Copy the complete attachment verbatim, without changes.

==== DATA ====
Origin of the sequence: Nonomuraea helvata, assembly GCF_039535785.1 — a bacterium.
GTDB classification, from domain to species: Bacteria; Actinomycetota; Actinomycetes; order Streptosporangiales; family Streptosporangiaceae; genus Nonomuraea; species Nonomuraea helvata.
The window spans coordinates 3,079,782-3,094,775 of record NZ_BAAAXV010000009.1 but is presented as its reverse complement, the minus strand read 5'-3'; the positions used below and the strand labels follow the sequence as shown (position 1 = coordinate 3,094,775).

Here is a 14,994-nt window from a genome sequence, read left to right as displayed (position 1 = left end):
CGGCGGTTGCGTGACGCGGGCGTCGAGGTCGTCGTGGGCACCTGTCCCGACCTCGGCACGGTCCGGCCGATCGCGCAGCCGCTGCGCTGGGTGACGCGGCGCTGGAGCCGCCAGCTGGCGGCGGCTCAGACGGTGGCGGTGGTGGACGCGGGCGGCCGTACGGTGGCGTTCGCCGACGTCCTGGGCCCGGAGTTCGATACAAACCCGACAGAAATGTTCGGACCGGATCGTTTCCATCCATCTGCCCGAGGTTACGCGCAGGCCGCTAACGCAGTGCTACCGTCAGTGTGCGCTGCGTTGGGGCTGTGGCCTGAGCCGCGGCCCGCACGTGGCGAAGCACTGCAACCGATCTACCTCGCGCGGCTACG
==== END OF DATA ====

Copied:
Origin of the sequence: Nonomuraea helvata, assembly GCF_039535785.1 — a bacterium.
GTDB classification, from domain to species: Bacteria; Actinomycetota; Actinomycetes; order Streptosporangiales; family Streptosporangiaceae; genus Nonomuraea; species Nonomuraea helvata.
The window spans coordinates 3,079,782-3,094,775 of record NZ_BAAAXV010000009.1 but is presented as its reverse complement, the minus strand read 5'-3'; the positions used below and the strand labels follow the sequence as shown (position 1 = coordinate 3,094,775).

Here is a 14,994-nt window from a genome sequence, read left to right as displayed (position 1 = left end):
CGGCGGTTGCGTGACGCGGGCGTCGAGGTCGTCGTGGGCACCTGTCCCGACCTCGGCACGGTCCGGCCGATCGCGCAGCCGCTGCGCTGGGTGACGCGGCGCTGGAGCCGCCAGCTGGCGGCGGCTCAGACGGTGGCGGTGGTGGACGCGGGCGGCCGTACGGTGGCGTTCGCCGACGTCCTGGGCCCGGAGTTCGATACAAACCCGACAGAAATGTTCGGACCGGATCGTTTCCATCCATCTGCCCGAGGTTACGCGCAGGCCGCTAACGCAGTGCTACCGTCAGTGTGCGCTGCGTTGGGGCTGTGGCCTGAGCCGCGGCCCGCACGTGGCGAAGCACTGCAACCGATCTACCTCGCGCGGCTACG